Though the benefits of artificial vacuum are realized in a well designed and maintained tubing system, sometimes the distance from the sugarbush to the location of the vacuum pump is great. In this case, substantial vacuum is lost to friction. Vacuum-transfer systems or booster tanks can be used to reduce the loss of vacuum and increase the volume of sap collected by moving the source of the vacuum closer to the trees. In a vacuum-transfer system, a second tank is placed in the sugarbush. Mainlines from the second tank serve different parts of the sugarbush. The transfer tank is connected to the vacuum pump by two lines. One line carries that sap, while the other evacuates gases, therefore creating a vacuum. The distance between the vacuum-transfer tank and the vacuum pump determines the effectiveness of the system. Distances less than 600 feel may only show slight advantages. Where trees are 1200 feet or more from the vacuum pump, the transfer system is more effective.

Installing Lines

Mainlines may be suspended in 9-gauge steel wire or stretched and hung by wire cable grips at each end. Mainlines suspended by wire offers much more support than cable grips and offers a more permanent installation. Mainlines are installed in locations that were flagged earlier. The support wire should be installed as straight and tight as possible, at a minimum of three percent slope. The wire may be attached to the support trees or posts using a lighter grade wire at intervals of no more than 50 feet. The lighter wire will break in the event of wind damage and is easier to repair than the 9-gauge support wire. Side pull the support wire to support tree with the lighter wire. Where wire is attached to a living tree for support, a section of hose, tubing or wood block should be used to protect the tree and allow it room to grow.

The mainline support wire may be tightened using a come-along or hand winch. Electric fence tighteners can be sued for this purpose and left in place.

After the wire is installed and attached to the support trees or posts unroll the mainline underneath the tightened support wire. Mainline should be tied to the support wire with wire twist ties, plastic ties, or short lengths of stainless steel wire approximately one foot apart.

Mainline is best installed with the temperature between 30 and 50 degrees F. If installed in cold weather, the mainline will sag during warmer sap season temperatures. if installed in warm weather, the mainline will contract in cold temperatures and may separate at the fittings.

After the mainline is installed, the lateral lines may be hung.

You may wish to carry a bundle of pre-made droplines to ease installation of the lateral lines. A dropline consists of a long piece of tubing, at least 24 inches to reach the tappable circumference of the tree, a spout, and a 5/16 inch tee.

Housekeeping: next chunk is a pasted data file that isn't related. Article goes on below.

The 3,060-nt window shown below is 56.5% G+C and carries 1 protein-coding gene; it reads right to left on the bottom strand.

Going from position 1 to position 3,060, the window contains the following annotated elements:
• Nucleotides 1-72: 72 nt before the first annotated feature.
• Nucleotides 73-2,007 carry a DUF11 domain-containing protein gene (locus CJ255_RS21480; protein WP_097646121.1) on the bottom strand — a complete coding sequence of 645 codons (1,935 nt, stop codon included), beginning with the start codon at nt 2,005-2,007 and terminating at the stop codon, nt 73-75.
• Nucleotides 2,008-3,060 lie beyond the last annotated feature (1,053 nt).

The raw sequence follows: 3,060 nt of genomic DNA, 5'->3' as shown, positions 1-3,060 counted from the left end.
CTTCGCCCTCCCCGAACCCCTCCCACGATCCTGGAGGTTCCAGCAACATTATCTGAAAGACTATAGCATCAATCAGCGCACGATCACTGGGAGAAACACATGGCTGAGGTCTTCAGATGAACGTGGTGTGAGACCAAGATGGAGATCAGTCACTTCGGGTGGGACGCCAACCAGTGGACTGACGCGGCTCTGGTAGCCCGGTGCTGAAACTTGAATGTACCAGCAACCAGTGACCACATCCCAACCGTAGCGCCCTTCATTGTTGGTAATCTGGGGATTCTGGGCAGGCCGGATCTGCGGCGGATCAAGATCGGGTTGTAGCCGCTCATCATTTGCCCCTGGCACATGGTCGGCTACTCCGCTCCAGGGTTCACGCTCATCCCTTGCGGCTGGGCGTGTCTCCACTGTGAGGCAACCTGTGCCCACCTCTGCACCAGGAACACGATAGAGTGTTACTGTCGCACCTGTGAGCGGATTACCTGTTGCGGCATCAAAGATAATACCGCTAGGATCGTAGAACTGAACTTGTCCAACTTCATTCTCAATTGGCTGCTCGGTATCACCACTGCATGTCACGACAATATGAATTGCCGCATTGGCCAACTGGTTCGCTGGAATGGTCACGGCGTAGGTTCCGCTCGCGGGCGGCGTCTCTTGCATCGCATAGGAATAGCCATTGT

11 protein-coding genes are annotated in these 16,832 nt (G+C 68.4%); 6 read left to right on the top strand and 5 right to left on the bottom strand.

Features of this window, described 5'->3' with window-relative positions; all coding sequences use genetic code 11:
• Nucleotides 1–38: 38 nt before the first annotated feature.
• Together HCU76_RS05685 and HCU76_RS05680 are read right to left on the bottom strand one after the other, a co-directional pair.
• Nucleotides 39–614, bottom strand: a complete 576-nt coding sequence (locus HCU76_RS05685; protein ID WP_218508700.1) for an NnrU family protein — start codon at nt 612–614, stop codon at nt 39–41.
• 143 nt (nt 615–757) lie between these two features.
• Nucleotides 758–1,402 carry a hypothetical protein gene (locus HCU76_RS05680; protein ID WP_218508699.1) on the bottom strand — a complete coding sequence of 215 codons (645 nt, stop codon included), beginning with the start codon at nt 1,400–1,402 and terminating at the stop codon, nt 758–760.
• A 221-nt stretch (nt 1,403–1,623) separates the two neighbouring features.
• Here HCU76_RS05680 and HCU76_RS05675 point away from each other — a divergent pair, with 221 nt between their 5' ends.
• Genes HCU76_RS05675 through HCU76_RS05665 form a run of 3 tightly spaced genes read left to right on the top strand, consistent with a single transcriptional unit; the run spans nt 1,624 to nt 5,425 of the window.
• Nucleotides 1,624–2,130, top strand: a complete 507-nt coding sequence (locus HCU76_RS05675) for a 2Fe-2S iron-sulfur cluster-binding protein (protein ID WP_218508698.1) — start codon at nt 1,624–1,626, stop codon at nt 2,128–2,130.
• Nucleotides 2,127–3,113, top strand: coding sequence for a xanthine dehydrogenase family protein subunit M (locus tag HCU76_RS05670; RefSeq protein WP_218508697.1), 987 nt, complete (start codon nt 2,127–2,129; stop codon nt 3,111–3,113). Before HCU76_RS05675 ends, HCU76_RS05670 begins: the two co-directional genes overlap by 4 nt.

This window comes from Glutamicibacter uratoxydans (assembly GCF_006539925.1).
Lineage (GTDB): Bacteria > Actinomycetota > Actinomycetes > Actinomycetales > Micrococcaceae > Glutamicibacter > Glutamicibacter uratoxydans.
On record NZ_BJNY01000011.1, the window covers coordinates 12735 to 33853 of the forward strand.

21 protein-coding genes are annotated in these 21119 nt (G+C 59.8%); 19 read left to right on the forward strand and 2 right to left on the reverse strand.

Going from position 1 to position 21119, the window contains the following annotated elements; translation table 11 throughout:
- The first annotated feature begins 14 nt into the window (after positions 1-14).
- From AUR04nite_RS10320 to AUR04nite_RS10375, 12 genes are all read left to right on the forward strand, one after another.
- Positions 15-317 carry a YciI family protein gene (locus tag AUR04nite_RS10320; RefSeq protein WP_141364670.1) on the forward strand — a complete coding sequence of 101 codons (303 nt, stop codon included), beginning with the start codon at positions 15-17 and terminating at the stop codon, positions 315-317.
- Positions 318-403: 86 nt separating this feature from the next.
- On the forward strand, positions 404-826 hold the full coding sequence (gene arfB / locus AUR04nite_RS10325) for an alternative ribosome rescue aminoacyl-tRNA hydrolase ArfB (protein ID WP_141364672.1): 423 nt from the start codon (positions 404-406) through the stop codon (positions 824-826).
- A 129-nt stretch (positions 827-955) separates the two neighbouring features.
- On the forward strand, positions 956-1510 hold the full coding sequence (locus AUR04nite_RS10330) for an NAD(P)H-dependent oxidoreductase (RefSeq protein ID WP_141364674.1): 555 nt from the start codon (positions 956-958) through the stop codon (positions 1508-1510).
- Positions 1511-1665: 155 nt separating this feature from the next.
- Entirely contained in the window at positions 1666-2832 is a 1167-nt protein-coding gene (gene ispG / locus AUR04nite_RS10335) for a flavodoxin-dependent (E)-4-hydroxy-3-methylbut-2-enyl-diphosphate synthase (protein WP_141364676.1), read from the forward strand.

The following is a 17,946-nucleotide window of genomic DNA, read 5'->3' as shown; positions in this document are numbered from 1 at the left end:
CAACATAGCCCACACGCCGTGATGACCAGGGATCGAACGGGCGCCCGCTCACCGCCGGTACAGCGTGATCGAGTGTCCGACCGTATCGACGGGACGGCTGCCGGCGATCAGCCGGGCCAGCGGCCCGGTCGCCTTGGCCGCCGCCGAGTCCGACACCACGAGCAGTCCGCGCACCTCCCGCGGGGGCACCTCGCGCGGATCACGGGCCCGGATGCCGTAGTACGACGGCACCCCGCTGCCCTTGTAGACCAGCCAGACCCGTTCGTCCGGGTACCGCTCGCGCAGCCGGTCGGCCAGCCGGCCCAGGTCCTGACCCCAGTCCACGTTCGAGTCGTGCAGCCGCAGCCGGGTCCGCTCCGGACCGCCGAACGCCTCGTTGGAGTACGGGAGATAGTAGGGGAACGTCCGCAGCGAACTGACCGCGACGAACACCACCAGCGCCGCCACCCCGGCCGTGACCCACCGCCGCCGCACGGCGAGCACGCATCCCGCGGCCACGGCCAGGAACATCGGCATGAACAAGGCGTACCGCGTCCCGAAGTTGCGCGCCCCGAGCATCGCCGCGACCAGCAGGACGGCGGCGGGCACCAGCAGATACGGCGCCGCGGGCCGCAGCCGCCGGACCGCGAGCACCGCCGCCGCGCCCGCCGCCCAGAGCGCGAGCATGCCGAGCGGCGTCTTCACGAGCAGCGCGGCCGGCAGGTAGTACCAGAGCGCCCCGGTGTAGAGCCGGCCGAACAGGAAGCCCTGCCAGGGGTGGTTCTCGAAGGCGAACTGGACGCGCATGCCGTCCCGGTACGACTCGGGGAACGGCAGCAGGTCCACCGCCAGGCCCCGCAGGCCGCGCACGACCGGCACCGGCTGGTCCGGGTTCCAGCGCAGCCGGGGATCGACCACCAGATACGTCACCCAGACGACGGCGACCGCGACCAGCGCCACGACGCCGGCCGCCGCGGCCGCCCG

Start at the mainline with a roll of 5/16 inch tubing and weave it around tappable trees. It is important to roll out the tubing in a manner to avoid twisting and kinking. Avoid sharp bends around trees with rough bark. This might distort the tubing and reduce sap flow. The number of taps per lateral lines suggested by experienced tubing distributors and most maple producers is 10 to 15 taps. This number depends on the type of vacuum system used as discussed previously. When using natural vacuum, plan ahead for the possibility of expanding into an artificial vacuum system in the future. Therefore, keep the number of taps per line at a minimum.

Make the lateral lines as straight and tight as possible. Avoid branching lines off each other with the use of additional tee and y fittings. Branching lines are more difficult to sanitize during and after the sap season, and may lead to less efficient flow of sap. Use a hand level to establish minimum lateral line slope requirements. A special tee fitting may be used to create a harness around the last tree on a lateral line. This eliminates the need for a nail in the tree as support. Lay out other lateral lines in the same manner. Try to bring several lateral lines to common points in the mainline to reduce the number of fittings and breaks in the mainline. Cap unused inlets on mainline fittings.

Lateral lines may stay up for one or two days until the droplines are added.

To install the droplines in the laterals a tubing installation tool may be used, which cuts and spreads the lateral line and inserts the tee from the dropline. As an alternative, a pair of vice grips, tubing spreaders, and shears may be used. A thermos of hot water may replace the use of tubing spreaders. Do not use your mouth for warming the tubing. This introduces bacteria into the system. Note that semi-rigid walled tubing should not be spread to insert the dropline tee or other fittings. The number of droplines at each tree is determined by the tree diameter. Nails, preferably aluminum, in the tee of the dropline may be used as support, but this should be kept to a minimum by letting the trees support the tubing.

Tools for installing the mainline

The following is a list of tools and fittings used to install the mainline

  • Mainfolds - used where lateral lines join the mainline
  • Stainless steel clamps - to tighten mainline around the fittings
  • Reducing connectors - for areas where two different sized mainlines are used
  • Wire ties or plastic ties - to attach the mainline to the support wire
  • Cable grips - used in the place of support wire
  • Nail apron or tool box
  • Come-along or hand winch - to tighten the support wire
  • Screw drive or nut driver - for clamps